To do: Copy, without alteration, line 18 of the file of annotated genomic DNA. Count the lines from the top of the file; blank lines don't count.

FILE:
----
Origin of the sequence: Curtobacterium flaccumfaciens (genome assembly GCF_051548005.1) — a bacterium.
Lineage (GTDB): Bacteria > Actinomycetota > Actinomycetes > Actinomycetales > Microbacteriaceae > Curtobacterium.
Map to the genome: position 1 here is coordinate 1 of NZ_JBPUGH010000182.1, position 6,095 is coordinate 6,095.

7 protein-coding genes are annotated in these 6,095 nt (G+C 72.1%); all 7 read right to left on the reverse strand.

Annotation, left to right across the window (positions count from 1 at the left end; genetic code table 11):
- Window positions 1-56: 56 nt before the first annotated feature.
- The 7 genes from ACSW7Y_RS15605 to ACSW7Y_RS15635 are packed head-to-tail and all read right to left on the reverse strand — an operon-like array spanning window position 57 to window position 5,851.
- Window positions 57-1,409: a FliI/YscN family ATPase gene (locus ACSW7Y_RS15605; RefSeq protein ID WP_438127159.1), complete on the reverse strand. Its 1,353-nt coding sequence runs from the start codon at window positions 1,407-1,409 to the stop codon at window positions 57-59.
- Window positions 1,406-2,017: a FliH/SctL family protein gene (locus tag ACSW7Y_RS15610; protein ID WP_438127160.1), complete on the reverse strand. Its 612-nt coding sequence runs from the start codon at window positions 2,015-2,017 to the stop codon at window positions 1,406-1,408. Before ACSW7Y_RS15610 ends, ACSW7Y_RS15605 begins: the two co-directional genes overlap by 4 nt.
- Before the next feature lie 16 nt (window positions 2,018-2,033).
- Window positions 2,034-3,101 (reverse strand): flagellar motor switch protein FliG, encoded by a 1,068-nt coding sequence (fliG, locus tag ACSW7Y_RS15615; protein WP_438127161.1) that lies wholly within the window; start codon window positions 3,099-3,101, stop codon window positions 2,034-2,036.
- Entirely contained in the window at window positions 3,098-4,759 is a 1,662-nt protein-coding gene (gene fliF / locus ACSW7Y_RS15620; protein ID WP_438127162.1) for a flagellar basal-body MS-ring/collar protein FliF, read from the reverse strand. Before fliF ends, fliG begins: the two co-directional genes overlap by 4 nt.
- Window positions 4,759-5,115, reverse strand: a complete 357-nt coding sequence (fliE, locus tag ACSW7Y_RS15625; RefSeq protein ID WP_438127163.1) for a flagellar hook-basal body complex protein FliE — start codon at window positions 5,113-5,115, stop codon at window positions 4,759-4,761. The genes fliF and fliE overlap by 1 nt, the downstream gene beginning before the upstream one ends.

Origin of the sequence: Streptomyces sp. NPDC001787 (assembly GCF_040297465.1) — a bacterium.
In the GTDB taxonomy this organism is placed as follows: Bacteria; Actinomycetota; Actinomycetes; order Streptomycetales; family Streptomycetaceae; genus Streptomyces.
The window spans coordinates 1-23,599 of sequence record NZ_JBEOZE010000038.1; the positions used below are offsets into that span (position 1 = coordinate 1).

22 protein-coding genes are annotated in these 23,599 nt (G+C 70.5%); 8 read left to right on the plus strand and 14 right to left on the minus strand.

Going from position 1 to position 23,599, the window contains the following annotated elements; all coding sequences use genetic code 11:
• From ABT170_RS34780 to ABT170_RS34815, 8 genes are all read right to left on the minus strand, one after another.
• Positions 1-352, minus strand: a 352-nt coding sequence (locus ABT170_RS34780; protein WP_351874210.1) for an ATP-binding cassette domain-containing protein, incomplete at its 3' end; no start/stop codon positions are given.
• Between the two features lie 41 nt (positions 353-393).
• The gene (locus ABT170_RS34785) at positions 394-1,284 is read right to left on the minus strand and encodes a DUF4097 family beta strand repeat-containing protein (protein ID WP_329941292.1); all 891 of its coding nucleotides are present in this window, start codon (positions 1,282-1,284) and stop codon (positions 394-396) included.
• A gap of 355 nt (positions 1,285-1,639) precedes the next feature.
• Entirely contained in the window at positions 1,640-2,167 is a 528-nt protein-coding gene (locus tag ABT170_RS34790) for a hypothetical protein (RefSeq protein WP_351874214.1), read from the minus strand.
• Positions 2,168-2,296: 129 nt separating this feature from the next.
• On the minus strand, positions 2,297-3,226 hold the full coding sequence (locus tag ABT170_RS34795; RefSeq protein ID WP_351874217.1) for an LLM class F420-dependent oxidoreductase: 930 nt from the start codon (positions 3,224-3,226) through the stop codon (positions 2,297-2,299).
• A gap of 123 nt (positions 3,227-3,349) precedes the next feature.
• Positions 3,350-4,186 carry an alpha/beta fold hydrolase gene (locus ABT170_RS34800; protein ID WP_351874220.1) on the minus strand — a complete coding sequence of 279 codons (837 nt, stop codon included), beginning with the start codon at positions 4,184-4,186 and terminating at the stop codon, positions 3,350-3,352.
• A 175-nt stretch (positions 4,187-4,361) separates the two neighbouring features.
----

Going from position 1 to position 23,599, the window contains the following annotated elements; all coding sequences use genetic code 11: